I'm using sphinx3 [latest from svn] on windows vista using visual studio 2008. Everything is compiling and working correctly, however I'm getting TERRIBLE accuracy.
I'm not doing dictation, I simply want to decode a single word from a wav file.
I've tried 5 different open source models from CMU's page and NONE of them have given accurate results. I have 20+ wav files that I've recorded each saying a SINGLE word [dog, cat, etc].
I've tried using the pronunciation dictionary that comes with each model, and i've tried deleting every word except the 20 I've recorded. My thought was that some of the dictionaries have 20,000+ words and it'd be easy for it to get confused between similar words, however even with my dictionary of only my 20 words, it doesn't get a single word correct.
For some of the models the audio data was provided along with the zip, if I try to decode the same audio that the engine has been trained with, I get VERY GOOD accuracy.
Any ideas on what could be going on here?
--- (Edited on 1/19/2009 6:01 pm [GMT-0600] by speige) ---
I tried what you suggested and I'm still not getting any better results.
I've tried converting each wave to cepstra format [.mfc] before sphinx3_decode using wave2feats.exe. I told it the correct sample rate of my wave file during conversion. However, running decode on my .mfc converted files still gave completely inacurrate results. I've tried using -mode allphone during decode to get the decoded phonemes rather than the word and none of the phonemes are even close. I've also tried telling decode.exe my samplerate during decode for both .mfc & .wav files and the results weren't any better.
Is there a way to tell what sampling rate an acoustic engine is expecting? I've tried 48000 & 44100, but I also downsampled those to 16000 & 8000 [without changing pitch, so it still sounded good] & I still got terrible results.
I've tried TONZ of combinations on each of my 5 acoustic engines and I've never got ANYTHING that resembled an accurate decoding. I'd be happy to even get a few of the phonemes correct on a few words, just so I knew it was kindof working, but I'm getting nothing even close.
I understand I must be doing something wrong but I'm not sure what else to try.
An interesting note is I have some cepstra .mfc files that are used in the CMU example of training the RM1 engine. If I decode that file with the engine it was trained on it gives accurate results, but if i try it on any other engine the decoded phonemes aren't even close.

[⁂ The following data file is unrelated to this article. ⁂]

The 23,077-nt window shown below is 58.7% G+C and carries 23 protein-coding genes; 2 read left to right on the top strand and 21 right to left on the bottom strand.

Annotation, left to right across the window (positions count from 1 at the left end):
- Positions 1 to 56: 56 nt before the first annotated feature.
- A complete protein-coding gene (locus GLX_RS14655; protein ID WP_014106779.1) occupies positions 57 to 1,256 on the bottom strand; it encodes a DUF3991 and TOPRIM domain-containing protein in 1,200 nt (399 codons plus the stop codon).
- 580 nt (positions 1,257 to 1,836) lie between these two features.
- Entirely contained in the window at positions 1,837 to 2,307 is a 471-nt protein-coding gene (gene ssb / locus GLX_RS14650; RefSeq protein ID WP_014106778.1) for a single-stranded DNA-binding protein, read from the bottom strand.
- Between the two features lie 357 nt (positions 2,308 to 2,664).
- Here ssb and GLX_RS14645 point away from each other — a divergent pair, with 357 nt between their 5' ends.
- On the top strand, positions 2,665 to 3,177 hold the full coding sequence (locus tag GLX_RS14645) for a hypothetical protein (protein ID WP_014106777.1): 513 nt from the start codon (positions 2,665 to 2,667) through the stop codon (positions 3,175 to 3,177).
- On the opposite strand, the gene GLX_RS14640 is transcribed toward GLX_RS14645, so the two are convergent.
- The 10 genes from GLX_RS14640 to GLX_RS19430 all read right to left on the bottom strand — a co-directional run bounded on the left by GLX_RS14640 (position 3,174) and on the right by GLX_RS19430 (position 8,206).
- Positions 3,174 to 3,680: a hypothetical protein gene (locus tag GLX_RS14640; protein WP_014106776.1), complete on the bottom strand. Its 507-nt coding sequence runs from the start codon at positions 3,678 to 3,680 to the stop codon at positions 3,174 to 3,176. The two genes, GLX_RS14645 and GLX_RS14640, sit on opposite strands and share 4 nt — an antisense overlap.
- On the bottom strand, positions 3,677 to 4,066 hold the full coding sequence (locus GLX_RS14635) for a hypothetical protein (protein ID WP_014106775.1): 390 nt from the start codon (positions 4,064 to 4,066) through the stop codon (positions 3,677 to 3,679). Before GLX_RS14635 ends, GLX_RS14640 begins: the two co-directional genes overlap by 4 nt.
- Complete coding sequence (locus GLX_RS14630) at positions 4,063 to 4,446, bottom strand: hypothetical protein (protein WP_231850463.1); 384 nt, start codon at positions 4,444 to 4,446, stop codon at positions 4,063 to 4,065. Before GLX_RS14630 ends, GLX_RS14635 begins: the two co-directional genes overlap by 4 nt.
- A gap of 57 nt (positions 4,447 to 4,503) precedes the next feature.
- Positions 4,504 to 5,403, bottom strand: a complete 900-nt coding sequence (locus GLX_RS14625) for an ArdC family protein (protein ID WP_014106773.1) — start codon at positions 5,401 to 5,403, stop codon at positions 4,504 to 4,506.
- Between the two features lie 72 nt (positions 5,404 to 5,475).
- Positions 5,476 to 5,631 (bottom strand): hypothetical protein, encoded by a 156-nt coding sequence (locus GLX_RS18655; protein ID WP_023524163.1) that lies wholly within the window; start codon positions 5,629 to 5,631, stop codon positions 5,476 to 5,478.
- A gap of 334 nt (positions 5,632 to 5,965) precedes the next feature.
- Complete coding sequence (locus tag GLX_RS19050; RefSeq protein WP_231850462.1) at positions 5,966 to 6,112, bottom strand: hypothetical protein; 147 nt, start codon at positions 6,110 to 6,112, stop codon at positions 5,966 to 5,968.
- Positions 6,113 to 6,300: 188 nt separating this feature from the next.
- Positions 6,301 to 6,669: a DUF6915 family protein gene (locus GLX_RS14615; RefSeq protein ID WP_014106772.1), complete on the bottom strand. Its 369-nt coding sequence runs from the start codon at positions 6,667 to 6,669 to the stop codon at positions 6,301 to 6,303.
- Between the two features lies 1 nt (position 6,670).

--- (Edited on 1/20/2009 5:51 pm [GMT-0600] by speige) ---
Another note: if I run cepview.exe on my .mfc files compared to the files in RM1's included audio data, my files have a range of -20,000 -> 20,000 for the sample values. The RM1's audio has -10 -> 10
That seems like a really big difference to me. Is this a problem, or just that our recordings were done differently?
--- (Edited on 1/20/2009 6:13 pm [GMT-0600] by speige) ---
It is a PROBLEM. Instead of pocking in the dark you could follow the documentation more carefully, be more precise, provide the exact commands you are running and their output, provide the links on files you are working with.
--- (Edited on 1/20/2009 11:24 pm [GMT-0600] by nsh) ---
>Is there a way to tell what sampling rate an acoustic engine is expecting?
The sampling rate that the speech recognition engine (more properly called a decoder) is expecting depends on the acoustic model that you are using. Most Sphinx acoustic models give you hints the the actual name of the acoustic model.
>I understand I must be doing something wrong but I'm not sure what else to try.
Sometimes it is best to restart the training process and follow the steps very carefully. An error in one point can cause difficult to identify problems are another point.
>An interesting note is I have some cepstra .mfc files that are used in
>the CMU example of training the RM1 engine. If I decode that file with
>the engine it was trained on it gives accurate results, but if i try it on
>any other engine the decoded phonemes aren't even close.
Not sure what you mean by: "If I decode that file with the engine it was trained on"... Are you saying you are using the Sphinx engine with different acoustic models?
The process is usually one where you train an acoustic model using audio from a speech corpus. You then use a speech recognition engine (like Sphinx) to listen to speech and look up the phonemes in your acoustic model. The sampling rate (and to a lesser extent the bits per sample) of the speech audio that you want to recognize must match the sampling rate of the speech audio used to create the acoustic model.
--- (Edited on 1/26/2009 11:23 am [GMT-0500] by kmaclean) ---
--- (Edited on 1/26/2009 11:26 am [GMT-0500] by kmaclean) ---